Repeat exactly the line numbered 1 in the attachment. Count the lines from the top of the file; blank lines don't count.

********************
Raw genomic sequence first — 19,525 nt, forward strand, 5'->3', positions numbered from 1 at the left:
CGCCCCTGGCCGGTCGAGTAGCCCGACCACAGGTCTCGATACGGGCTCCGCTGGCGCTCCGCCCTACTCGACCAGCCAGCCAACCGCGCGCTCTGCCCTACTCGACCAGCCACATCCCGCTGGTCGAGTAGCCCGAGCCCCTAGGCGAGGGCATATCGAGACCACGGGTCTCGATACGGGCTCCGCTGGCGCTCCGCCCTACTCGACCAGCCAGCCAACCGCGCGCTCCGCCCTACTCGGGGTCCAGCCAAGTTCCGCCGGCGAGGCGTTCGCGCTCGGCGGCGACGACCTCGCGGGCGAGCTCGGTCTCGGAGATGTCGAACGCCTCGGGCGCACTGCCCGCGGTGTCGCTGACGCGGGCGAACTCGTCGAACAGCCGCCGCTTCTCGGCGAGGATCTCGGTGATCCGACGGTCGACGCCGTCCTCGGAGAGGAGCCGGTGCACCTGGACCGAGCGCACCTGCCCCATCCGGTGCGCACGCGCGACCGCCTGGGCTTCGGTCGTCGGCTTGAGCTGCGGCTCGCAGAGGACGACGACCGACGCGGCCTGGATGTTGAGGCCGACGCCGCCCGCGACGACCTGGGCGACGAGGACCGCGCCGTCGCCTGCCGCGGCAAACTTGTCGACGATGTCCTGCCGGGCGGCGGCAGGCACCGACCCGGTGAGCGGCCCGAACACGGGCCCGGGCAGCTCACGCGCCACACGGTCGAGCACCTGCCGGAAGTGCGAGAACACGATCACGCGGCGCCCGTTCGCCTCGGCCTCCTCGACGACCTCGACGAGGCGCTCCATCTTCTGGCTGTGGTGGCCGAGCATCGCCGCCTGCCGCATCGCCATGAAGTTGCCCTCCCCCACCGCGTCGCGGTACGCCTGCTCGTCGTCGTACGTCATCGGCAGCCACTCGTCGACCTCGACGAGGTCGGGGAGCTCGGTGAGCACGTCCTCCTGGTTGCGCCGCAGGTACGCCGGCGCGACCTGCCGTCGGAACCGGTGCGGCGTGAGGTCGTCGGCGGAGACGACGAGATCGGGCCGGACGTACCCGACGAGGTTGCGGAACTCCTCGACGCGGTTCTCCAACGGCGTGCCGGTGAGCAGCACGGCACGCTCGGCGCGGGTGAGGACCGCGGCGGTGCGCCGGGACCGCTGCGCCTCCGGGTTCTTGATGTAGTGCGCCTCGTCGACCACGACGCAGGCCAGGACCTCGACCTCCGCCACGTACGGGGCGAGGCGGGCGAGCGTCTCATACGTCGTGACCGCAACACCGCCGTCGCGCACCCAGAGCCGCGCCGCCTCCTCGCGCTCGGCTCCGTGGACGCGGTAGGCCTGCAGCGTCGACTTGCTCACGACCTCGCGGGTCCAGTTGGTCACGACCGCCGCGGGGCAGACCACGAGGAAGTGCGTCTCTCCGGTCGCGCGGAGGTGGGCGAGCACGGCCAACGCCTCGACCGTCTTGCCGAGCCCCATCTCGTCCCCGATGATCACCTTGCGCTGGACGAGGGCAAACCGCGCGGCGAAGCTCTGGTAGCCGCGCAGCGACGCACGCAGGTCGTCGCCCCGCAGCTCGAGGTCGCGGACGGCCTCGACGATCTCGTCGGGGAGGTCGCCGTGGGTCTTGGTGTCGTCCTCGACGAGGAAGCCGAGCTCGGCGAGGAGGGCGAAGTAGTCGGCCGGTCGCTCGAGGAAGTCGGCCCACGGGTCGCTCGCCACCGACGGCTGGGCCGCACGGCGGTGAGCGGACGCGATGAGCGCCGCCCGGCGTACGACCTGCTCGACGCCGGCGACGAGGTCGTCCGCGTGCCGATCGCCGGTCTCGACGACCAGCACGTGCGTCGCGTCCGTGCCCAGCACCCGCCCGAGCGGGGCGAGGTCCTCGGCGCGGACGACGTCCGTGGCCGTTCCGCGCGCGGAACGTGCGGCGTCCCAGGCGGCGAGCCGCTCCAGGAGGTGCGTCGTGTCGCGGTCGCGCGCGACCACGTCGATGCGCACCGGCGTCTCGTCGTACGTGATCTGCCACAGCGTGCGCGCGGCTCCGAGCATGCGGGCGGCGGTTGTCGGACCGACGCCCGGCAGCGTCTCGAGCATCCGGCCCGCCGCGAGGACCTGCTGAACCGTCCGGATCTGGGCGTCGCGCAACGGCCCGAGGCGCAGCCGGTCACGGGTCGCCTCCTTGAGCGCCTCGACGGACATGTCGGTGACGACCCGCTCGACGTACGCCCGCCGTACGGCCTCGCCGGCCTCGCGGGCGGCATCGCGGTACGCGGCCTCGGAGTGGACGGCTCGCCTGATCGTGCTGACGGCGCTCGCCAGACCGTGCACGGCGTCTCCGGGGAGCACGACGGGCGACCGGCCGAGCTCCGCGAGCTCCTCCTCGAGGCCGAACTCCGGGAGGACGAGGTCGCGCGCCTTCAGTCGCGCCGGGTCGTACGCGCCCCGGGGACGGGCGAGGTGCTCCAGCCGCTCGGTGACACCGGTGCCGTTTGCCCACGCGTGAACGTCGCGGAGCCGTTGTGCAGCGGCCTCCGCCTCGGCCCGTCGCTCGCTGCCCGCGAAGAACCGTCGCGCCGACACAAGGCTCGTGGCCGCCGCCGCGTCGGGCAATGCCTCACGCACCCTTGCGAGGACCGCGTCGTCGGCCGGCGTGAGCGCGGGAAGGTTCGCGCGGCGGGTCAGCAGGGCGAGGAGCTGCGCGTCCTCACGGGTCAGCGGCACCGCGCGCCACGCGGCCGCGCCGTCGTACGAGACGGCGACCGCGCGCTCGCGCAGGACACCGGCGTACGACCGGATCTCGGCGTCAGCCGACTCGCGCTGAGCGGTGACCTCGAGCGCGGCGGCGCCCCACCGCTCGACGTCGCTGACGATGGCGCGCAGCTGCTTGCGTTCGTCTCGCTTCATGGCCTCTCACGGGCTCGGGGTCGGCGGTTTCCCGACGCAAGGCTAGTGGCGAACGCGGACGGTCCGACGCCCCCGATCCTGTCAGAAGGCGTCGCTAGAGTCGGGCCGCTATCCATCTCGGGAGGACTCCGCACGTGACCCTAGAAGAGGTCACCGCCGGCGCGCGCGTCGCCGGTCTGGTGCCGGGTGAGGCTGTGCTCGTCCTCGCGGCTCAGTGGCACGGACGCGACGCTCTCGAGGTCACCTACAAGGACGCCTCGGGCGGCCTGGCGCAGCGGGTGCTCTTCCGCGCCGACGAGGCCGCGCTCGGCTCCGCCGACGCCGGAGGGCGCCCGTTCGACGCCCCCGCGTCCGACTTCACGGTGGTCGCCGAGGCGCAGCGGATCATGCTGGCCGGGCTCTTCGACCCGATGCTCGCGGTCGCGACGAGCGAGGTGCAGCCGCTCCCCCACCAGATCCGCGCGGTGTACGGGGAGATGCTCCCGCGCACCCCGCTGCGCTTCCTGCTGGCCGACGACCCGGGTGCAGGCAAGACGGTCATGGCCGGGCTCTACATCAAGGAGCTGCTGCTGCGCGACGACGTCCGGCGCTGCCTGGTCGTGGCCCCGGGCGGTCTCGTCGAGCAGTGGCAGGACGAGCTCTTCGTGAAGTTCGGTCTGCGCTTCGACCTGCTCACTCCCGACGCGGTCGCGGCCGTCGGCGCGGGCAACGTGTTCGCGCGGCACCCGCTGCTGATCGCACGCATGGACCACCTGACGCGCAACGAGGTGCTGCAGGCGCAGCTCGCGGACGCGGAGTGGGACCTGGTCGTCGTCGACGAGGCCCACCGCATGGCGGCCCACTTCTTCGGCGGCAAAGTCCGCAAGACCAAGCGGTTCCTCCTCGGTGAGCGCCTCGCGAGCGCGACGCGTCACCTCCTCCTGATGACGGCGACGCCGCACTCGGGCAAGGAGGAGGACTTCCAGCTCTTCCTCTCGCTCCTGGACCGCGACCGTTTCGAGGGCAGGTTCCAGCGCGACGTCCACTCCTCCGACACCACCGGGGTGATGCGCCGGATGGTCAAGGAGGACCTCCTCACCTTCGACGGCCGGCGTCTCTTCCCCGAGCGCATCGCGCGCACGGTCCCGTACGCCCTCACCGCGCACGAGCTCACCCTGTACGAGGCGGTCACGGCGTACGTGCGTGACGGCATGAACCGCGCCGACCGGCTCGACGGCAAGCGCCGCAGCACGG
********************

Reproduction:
Raw genomic sequence first — 19,525 nt, forward strand, 5'->3', positions numbered from 1 at the left: